Aerospace and engineering industry giant Northrop Grumman has partnered with California State University, Northridge’s College of Engineering and Computer Science to boost career opportunities for students, collaborate with faculty and enhance the school’s curriculum.
The company selected CSUN as one of just 53 universities nationwide for its “Core University Partners” program starting with the 2013-14 school year. The program adds CSUN to an exclusive group of universities across the country known for producing top-notch engineering graduates, according to Charles Volk, vice president and chief technologist for Northrop Grumman Navigation Systems and a member of the college’s industry advisory board.
“Some universities are very strong in research, and that’s what they do. At our university, our partnership [with Northrop Grumman] covers every aspect — students, faculty, outreach, equipment,” said S.K. Ramesh, dean of the College of Engineering and Computer Science. “Working with industry is critical. Engineering is really vital to economic development in the state of California, and partnerships like these are key to ensuring our future.”
The company, which has electronic systems right in CSUN’s backyard in Woodland Hills and aerospace systems in Redondo Beach, interacts with the university in several ways, including hiring scores of Matador engineering graduates, and sending many employees with bachelor’s degrees to earn their master’s degrees at CSUN.
Alumni such as Peggy Nelson, M.S. ’91 (Electrical Engineering, Teaching Credential), vice president of engineering and global product development in the company’s aerospace systems sector, were instrumental in lobbying for CSUN’s inclusion as a Core University Partner. Nelson also sits on the college’s industry advisory board.
“[Nelson] is an alumna from our electrical engineering program, and she’s the head of aerospace engineering for the whole company,” Ramesh said. “She has about 10,000 people reporting to her.
“Over time there’s been a great relationship with Northrop Grumman in Woodland Hills, sponsoring research projects and things like that,” the dean said. “They segment the 53 [Core University Partners] based on their business sectors, and we’re targeted for aerospace and electronics. It’s based on the expertise of our faculty and our academic programs. About a month ago, Peggy contacted me about funding available through Northrop Grumman. We share a mutual interest in increasing the diversity of our workforce, and in particular the number of women in aerospace engineering.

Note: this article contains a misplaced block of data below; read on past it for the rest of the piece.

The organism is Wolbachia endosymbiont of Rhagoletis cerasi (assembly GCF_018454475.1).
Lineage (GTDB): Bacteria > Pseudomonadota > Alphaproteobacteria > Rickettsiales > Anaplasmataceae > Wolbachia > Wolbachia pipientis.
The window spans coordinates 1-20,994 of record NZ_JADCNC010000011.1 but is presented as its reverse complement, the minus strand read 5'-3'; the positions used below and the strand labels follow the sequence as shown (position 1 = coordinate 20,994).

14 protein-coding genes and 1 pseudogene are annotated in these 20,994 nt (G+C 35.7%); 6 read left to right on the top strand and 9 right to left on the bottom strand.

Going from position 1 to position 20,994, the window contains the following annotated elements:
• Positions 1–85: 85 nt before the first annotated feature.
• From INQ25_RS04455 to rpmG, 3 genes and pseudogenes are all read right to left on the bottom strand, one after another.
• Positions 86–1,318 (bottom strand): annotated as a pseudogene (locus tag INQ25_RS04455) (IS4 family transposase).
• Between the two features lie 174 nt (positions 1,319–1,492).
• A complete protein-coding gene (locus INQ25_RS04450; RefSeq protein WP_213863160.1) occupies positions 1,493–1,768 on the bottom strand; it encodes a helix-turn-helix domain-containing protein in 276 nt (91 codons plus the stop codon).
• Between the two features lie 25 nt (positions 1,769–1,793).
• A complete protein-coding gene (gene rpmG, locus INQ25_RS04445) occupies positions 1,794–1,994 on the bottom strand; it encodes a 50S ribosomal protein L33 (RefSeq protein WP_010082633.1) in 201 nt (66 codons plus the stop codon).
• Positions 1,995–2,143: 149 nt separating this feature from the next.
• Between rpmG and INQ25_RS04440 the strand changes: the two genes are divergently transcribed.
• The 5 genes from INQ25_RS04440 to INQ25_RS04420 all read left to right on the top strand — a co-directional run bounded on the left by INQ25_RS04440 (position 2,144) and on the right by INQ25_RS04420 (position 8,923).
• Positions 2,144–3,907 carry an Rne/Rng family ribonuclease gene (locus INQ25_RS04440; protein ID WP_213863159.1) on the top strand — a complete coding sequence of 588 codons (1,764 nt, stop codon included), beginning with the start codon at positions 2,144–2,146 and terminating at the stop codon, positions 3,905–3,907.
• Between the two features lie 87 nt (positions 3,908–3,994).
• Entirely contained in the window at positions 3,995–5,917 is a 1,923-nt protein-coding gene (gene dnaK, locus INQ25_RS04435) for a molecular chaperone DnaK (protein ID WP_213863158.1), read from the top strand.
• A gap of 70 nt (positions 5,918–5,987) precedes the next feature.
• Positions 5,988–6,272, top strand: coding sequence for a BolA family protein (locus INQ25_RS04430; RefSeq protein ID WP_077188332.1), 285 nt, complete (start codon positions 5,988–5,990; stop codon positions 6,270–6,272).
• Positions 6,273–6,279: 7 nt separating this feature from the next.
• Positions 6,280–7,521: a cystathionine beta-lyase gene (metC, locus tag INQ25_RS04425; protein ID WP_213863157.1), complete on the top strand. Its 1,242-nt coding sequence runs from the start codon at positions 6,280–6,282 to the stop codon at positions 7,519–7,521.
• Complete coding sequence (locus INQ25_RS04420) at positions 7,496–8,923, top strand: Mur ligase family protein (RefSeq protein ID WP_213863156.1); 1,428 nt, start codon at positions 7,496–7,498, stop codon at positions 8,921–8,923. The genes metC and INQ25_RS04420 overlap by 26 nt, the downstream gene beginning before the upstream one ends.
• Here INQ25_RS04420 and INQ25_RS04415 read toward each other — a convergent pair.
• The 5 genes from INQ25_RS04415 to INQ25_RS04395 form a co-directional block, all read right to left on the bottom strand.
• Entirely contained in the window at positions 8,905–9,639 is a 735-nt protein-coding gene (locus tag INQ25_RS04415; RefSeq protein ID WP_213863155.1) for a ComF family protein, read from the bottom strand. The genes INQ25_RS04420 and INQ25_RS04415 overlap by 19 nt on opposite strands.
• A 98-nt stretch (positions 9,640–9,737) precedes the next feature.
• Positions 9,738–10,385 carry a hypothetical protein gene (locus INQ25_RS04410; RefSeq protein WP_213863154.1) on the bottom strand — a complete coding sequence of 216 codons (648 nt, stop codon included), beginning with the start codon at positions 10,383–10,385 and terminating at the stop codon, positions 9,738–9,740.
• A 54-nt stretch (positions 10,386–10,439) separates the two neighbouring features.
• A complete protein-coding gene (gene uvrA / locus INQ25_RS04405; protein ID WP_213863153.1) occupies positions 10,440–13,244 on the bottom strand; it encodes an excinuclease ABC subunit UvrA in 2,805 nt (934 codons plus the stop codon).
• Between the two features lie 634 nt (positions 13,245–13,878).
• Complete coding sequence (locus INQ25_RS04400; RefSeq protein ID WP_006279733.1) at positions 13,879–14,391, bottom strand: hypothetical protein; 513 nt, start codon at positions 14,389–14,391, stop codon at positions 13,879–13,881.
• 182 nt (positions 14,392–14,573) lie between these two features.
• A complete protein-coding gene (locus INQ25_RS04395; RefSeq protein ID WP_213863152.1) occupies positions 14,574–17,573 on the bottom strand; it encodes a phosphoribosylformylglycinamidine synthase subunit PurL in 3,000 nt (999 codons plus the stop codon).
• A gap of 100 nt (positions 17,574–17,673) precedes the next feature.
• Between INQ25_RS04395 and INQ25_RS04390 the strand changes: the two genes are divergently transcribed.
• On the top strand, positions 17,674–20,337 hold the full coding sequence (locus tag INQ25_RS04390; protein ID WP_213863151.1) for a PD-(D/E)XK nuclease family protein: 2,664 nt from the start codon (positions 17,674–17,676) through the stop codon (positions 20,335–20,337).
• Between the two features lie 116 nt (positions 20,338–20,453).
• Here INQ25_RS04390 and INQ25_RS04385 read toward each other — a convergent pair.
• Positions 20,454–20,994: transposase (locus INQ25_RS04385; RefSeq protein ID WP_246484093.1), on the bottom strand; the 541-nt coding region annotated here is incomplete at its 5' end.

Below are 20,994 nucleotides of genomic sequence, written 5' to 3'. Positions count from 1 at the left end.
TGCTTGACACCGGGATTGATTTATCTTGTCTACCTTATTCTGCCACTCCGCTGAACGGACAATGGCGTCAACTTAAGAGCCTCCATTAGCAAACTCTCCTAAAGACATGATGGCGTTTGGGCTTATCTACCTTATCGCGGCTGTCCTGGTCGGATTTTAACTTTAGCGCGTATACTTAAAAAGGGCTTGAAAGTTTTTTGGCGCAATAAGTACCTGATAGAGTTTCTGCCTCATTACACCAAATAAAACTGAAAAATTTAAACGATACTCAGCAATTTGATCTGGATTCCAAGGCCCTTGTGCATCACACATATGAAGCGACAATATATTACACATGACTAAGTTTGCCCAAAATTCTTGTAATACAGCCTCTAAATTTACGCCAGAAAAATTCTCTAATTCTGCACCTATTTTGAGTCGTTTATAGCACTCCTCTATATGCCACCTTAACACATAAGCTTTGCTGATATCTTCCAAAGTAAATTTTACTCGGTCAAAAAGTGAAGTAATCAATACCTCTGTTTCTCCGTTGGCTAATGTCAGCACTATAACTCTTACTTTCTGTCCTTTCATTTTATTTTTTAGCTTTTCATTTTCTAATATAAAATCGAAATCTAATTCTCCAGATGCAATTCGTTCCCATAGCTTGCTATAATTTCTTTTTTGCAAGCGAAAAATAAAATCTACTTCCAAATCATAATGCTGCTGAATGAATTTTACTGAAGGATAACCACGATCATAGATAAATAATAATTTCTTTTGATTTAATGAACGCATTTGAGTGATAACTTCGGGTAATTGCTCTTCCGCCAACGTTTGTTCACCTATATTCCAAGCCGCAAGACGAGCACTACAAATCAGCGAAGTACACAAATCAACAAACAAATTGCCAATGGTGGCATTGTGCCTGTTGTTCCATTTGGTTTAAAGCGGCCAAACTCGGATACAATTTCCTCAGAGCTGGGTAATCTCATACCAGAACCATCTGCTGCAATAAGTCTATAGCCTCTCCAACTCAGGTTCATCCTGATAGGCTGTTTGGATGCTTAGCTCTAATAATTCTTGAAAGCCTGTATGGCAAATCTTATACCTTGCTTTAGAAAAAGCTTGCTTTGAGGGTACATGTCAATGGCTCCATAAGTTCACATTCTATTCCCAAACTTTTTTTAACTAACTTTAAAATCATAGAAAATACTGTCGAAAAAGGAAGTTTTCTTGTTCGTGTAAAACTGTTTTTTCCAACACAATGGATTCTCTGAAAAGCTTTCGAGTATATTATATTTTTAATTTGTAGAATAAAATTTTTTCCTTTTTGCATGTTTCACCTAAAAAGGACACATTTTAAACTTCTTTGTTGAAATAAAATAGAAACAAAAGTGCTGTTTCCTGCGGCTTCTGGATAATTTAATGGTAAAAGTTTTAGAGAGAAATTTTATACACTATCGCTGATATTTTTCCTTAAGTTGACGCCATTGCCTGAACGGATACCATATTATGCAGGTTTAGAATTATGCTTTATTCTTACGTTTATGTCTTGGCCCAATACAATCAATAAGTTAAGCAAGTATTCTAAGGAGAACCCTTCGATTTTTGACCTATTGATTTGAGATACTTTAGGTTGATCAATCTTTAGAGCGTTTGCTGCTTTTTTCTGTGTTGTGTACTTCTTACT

“With Peggy’s support, we have submitted a proposal to address the challenge and expect to receive funding for that effort in the coming year of about $50,000,” Ramesh said. “It’s a great, great opportunity for the university. It’s a win-win. It’s something we want every employer to be doing.”
In addition to project-directed grants and helping secure federal grants, the company is helping mentor students and lending invaluable expertise in engineering students’ design competitions.
Northrop Grumman participates in the college’s biannual Tech Fest event, as well as the annual engineering Senior Design Project Showcase. The showcase, which is open to the public, spotlights senior capstone design projects — judged entirely by a panel of industry experts, several of whom are from Northrop Grumman.
Through the college’s Design Clinic Program, teams of students and faculty work with the company and others to help solve contemporary design problems with clear deliverables.
“They put together a proposal to solve a problem — and off they go,” Ramesh said. “Several companies have told us how CSUN’s Design Clinic Program always produces something tangible — a product or an improvement to a process that helps them, unlike some of the other schools where they sponsor research projects that result in a report but not much more.”
“We talked about [the Design Clinic] with Northrop Grumman and they loved it, because it enhances research opportunities for our faculty and students — allowing them to make tangible contributions on cutting-edge projects,” he said.
On May 13, Ramesh and other CSUN delegates represented the college at the state capitol in Sacramento, participating in CSU Engineering Day. The CSU chancellor’s office invited the CSUN delegation to meet with Gov. Jerry Brown’s staff, and they praised the group for its diversity and strong student representation. The group held up CSUN’s recent Hispanic-Serving Institutions STEM grant, funded by the U.S. Department of Education, as a prime example.
Entitled AIMS2 (Attract, Inspire, Mentor, and Support Students) is a collaborative five-year, $5.5 million grant with Glendale Community College and College of the Canyons that supports transfer students and includes 200 Matador engineering and computer science students, Ramesh said.
“This works really well with companies like Northrop Grumman because they are working hard to build a diverse workforce. … to hire more women in engineering, more under-represented minorities,” the dean said. “Melissa Flores, who is in the first cohort for this grant, joined us at the Capitol. She’s graduating with a degree in mechanical engineering, and she’s the president of the American Society of Mechanical Engineers student chapter. She’s going to work for Northrop Grumman — she’s already an intern. They’re going to pay for her to go to grad school. It’s that type of interaction that I’m talking about.”
On the college’s website, Ramesh wrote recently about this grant and industry partnerships, and their impact on students such as Flores:
“As we look to the future, we can think of no greater investment than the education of our future engineers and computer scientists. … As these talented students, who represent both minorities and females, matriculate to the university, they will, in turn, serve as role models for others in their communities.”